Myocardial ischemia occurs when blood flow to heart is reduced, preventing it from receiving enough oxygen. The reduced blood flow is usually the result of a partial or complete blockage of heart's arteries (coronary arteries).
Myocardial ischemia, also called cardiac ischemia, can damage heart muscle, reducing its ability to pump efficiently. A sudden, severe blockage of a coronary artery can lead to a heart attack. Myocardial ischemia might also cause serious abnormal heart rhythms.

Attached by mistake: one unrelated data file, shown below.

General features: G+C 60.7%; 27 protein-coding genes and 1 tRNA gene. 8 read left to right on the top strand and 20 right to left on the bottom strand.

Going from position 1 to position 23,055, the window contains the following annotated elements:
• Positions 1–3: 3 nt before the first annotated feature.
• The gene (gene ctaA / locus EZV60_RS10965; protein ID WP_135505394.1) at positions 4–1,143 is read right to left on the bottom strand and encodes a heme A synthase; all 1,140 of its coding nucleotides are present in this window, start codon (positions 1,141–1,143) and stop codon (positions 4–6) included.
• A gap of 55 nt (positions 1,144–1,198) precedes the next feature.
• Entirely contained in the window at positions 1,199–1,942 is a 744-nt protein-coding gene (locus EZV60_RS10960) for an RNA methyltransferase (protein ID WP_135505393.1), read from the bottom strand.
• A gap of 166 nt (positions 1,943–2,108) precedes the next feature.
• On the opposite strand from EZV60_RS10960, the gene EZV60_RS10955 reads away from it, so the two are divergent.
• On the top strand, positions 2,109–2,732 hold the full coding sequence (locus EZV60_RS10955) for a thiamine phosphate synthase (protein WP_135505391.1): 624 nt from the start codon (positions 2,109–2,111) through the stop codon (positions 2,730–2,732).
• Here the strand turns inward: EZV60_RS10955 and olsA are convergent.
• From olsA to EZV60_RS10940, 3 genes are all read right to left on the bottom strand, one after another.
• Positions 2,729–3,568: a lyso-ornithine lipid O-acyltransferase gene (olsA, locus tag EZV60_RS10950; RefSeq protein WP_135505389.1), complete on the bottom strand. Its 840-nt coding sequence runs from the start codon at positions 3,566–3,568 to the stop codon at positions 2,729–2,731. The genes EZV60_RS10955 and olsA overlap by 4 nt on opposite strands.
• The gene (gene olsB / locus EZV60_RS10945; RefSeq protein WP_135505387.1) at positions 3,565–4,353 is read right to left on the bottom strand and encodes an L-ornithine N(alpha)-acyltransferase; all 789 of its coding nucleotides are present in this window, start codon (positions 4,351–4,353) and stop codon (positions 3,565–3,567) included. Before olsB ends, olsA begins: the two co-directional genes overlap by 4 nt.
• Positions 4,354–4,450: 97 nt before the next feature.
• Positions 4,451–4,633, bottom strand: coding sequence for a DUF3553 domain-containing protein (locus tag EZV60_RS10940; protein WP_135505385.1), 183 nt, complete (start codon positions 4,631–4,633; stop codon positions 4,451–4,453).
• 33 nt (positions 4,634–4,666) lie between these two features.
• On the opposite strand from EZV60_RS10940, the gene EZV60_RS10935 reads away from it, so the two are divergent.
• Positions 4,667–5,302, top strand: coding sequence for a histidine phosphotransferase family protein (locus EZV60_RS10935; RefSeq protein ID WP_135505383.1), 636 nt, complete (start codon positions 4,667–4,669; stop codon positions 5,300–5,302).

Some people who have ischemia don't experience any signs or symptoms (silent ischemia).
- Chest Pressure or Pain
- Neck or jaw pain
- Shoulder or arm pain
- A fast heartbeat
- Shortness of breath when you are physically active
- Nausea and vomiting
- Electrocardiogram (ECG).
- Nuclear scan.
- Coronary angiography.
- Cardiac CT scan
- Stress test.
- Beta blockers.
- Calcium channel blockers.
- Cholesterol-lowering medications.
- Angiotensin-converting enzyme (ACE) inhibitors.
Procedures to improve blood flow
- Angioplasty and stenting.
- Coronary artery bypasses surgery.
· Enhanced external counter pulsation.
Ask treating Cardiologist for management.